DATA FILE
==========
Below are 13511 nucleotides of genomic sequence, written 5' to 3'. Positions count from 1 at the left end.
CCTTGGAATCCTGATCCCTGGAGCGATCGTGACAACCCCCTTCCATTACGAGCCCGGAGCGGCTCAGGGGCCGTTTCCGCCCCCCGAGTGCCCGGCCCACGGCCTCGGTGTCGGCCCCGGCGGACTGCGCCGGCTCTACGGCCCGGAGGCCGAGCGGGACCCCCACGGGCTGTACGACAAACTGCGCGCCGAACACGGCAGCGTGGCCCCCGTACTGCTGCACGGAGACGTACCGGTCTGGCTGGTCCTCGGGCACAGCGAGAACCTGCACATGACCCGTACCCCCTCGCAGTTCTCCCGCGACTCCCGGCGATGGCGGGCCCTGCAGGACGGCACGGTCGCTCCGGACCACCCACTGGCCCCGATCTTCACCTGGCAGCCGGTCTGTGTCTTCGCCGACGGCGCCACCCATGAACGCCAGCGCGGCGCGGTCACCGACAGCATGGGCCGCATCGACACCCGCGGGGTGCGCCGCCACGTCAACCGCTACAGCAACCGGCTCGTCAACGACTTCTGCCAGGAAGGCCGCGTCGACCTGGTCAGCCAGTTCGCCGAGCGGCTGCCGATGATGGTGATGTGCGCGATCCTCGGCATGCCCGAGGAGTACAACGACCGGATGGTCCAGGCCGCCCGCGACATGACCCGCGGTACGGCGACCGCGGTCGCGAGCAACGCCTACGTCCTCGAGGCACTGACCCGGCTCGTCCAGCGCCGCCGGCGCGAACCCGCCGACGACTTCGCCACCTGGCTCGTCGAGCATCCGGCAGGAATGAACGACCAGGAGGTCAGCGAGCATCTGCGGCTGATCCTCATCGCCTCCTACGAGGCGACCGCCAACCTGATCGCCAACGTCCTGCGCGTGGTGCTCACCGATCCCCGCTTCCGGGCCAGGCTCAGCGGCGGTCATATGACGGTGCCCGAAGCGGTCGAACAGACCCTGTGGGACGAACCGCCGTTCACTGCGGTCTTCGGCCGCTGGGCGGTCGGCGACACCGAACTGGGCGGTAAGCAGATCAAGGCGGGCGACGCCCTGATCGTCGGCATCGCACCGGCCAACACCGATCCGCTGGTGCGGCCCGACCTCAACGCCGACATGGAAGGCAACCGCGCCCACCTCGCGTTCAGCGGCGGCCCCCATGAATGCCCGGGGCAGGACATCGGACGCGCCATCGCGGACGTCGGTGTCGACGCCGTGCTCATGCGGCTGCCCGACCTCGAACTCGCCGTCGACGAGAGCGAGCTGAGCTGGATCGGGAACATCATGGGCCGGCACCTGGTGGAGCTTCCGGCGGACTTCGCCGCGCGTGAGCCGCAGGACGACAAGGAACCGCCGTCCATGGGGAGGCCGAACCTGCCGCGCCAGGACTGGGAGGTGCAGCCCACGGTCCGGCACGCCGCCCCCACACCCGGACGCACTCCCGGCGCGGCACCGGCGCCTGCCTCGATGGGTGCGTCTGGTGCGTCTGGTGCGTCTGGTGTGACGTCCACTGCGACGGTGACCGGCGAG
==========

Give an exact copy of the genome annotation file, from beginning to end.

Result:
Below are 13511 nucleotides of genomic sequence, written 5' to 3'. Positions count from 1 at the left end.
CCTTGGAATCCTGATCCCTGGAGCGATCGTGACAACCCCCTTCCATTACGAGCCCGGAGCGGCTCAGGGGCCGTTTCCGCCCCCCGAGTGCCCGGCCCACGGCCTCGGTGTCGGCCCCGGCGGACTGCGCCGGCTCTACGGCCCGGAGGCCGAGCGGGACCCCCACGGGCTGTACGACAAACTGCGCGCCGAACACGGCAGCGTGGCCCCCGTACTGCTGCACGGAGACGTACCGGTCTGGCTGGTCCTCGGGCACAGCGAGAACCTGCACATGACCCGTACCCCCTCGCAGTTCTCCCGCGACTCCCGGCGATGGCGGGCCCTGCAGGACGGCACGGTCGCTCCGGACCACCCACTGGCCCCGATCTTCACCTGGCAGCCGGTCTGTGTCTTCGCCGACGGCGCCACCCATGAACGCCAGCGCGGCGCGGTCACCGACAGCATGGGCCGCATCGACACCCGCGGGGTGCGCCGCCACGTCAACCGCTACAGCAACCGGCTCGTCAACGACTTCTGCCAGGAAGGCCGCGTCGACCTGGTCAGCCAGTTCGCCGAGCGGCTGCCGATGATGGTGATGTGCGCGATCCTCGGCATGCCCGAGGAGTACAACGACCGGATGGTCCAGGCCGCCCGCGACATGACCCGCGGTACGGCGACCGCGGTCGCGAGCAACGCCTACGTCCTCGAGGCACTGACCCGGCTCGTCCAGCGCCGCCGGCGCGAACCCGCCGACGACTTCGCCACCTGGCTCGTCGAGCATCCGGCAGGAATGAACGACCAGGAGGTCAGCGAGCATCTGCGGCTGATCCTCATCGCCTCCTACGAGGCGACCGCCAACCTGATCGCCAACGTCCTGCGCGTGGTGCTCACCGATCCCCGCTTCCGGGCCAGGCTCAGCGGCGGTCATATGACGGTGCCCGAAGCGGTCGAACAGACCCTGTGGGACGAACCGCCGTTCACTGCGGTCTTCGGCCGCTGGGCGGTCGGCGACACCGAACTGGGCGGTAAGCAGATCAAGGCGGGCGACGCCCTGATCGTCGGCATCGCACCGGCCAACACCGATCCGCTGGTGCGGCCCGACCTCAACGCCGACATGGAAGGCAACCGCGCCCACCTCGCGTTCAGCGGCGGCCCCCATGAATGCCCGGGGCAGGACATCGGACGCGCCATCGCGGACGTCGGTGTCGACGCCGTGCTCATGCGGCTGCCCGACCTCGAACTCGCCGTCGACGAGAGCGAGCTGAGCTGGATCGGGAACATCATGGGCCGGCACCTGGTGGAGCTTCCGGCGGACTTCGCCGCGCGTGAGCCGCAGGACGACAAGGAACCGCCGTCCATGGGGAGGCCGAACCTGCCGCGCCAGGACTGGGAGGTGCAGCCCACGGTCCGGCACGCCGCCCCCACACCCGGACGCACTCCCGGCGCGGCACCGGCGCCTGCCTCGATGGGTGCGTCTGGTGCGTCTGGTGCGTCTGGTGTGACGTCCACTGCGACGGTGACCGGCGAG